If you’re planning a new route for a road bike, has two premium map overlays that you might find useful: a Road Bikeable layer and a Street View Coverage layer.  The Road Bikeable option overlays grey lines on the route planner to indicate surfaces that are likely to be suitable for road/racing bikes.  This map layer has been custom built for using surface and access data from the OpenStreetMap project. Coverage is still growing and some caution has to be exercised, as it is based on open source data, but it can be a very useful guide when combined with other tools like Google Street View (referred to above) and the Street View Coverage map layer, which overlays blue lines on the route planner to show where Google Street View is available.  The Google Street View car will only drive on public roads, so this can help to flag up private roads that you may want to avoid.  Google Street View is also generally only available on roads that the Street View car can drive on, meaning that there is a very good chance they are also suitable for road bikes.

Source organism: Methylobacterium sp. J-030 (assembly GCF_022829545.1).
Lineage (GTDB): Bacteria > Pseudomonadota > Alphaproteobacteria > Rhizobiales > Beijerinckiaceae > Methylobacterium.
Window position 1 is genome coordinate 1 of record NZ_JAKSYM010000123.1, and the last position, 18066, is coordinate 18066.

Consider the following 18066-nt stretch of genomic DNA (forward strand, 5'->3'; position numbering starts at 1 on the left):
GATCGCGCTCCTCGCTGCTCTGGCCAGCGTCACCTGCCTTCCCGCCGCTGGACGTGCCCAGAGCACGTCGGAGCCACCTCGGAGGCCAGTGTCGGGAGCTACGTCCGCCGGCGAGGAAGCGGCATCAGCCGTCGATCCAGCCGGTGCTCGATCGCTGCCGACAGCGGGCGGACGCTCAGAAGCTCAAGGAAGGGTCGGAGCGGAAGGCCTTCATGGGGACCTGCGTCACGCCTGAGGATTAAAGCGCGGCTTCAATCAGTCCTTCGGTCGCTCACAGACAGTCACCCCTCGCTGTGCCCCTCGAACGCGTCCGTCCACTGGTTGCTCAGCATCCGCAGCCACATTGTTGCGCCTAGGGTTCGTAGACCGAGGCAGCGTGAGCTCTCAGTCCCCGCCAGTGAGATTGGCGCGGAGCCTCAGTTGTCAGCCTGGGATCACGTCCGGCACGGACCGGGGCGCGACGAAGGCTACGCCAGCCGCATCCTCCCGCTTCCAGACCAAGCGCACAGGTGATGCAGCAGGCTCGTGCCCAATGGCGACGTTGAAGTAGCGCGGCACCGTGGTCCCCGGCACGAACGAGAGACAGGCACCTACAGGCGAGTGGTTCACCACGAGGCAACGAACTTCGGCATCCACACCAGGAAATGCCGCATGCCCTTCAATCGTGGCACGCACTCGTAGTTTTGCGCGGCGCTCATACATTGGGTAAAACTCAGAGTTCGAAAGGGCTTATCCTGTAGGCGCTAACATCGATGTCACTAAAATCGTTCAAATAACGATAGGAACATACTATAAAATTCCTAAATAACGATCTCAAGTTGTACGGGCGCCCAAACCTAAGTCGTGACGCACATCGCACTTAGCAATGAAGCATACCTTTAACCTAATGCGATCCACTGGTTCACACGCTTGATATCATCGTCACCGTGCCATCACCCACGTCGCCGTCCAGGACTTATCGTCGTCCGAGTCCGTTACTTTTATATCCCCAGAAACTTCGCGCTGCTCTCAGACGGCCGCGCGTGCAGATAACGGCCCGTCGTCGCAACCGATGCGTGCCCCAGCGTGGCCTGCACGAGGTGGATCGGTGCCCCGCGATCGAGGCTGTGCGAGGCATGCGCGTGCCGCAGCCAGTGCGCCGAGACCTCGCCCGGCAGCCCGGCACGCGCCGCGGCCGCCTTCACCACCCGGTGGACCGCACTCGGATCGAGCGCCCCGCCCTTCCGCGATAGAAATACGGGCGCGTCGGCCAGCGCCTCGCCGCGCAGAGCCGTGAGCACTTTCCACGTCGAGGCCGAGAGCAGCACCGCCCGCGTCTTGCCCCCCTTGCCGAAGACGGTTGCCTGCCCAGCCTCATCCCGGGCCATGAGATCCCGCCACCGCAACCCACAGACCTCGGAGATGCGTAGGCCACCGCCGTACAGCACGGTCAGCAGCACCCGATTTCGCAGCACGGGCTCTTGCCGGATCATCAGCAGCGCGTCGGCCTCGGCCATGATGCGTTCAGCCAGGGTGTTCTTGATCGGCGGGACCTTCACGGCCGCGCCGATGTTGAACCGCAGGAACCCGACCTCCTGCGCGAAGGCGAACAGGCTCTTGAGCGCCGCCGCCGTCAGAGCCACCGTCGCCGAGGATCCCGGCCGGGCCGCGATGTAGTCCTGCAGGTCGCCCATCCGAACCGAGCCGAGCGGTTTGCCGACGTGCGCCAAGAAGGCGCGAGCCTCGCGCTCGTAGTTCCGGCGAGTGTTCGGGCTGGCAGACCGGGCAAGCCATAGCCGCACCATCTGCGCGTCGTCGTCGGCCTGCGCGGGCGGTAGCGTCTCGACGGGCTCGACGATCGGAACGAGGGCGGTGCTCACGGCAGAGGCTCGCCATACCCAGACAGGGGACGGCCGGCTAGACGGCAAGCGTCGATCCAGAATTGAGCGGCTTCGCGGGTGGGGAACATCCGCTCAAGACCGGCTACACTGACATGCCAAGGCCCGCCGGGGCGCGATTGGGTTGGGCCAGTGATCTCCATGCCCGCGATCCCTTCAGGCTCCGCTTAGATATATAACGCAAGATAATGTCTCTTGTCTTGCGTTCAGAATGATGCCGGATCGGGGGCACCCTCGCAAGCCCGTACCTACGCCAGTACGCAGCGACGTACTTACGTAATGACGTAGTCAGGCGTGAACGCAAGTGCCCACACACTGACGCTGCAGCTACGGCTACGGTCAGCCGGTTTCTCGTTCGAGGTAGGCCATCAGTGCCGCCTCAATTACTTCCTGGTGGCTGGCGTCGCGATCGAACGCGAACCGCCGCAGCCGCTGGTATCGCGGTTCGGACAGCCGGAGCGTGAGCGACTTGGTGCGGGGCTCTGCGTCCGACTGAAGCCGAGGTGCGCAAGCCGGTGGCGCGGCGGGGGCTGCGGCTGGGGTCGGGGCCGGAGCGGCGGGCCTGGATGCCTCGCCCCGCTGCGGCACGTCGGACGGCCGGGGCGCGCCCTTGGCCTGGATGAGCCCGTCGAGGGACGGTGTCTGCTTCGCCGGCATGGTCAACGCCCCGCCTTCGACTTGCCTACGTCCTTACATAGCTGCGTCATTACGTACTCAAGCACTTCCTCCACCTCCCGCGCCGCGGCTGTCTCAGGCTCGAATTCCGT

Road Bikeable map layer on the route planner


9. Route Maps with Detours

If you cycle with a group, there may be times when you want a number of variations to the planned route, so that people can choose an option that is best for their ability – either a shortcut, an extension or perhaps a less hilly diversion.  This is where the Plot a Detour feature comes in very handy on This very simple but powerful feature lets you add detours to route maps as dashed lines, which can then be swapped for the original section of the route by simply clicking on them. Once you’ve selected any detours you want, just go ahead and download or print off the route, along with the relevant directions for the variation you’ve selected. 

Create routes with detours using the route planner


10. Off-Road and Road Bike Routing

Premium members of have access to additional auto-routing options that can help when planning routes suitable for different types of bike: road/racing bikes and off-road/mountain bikes.

The Road Bike option will avoid any known unpaved surfaces while also trying to avoid the most busy roads.

The Off-Road Bike option will prefer quieter roads and off-road rotes.  

Bike routing options in the route planner


There are lots more useful route planning features on that we haven't covered here, but hopefully this has been a useful roundup of some of the most interesting and useful one for cyclists.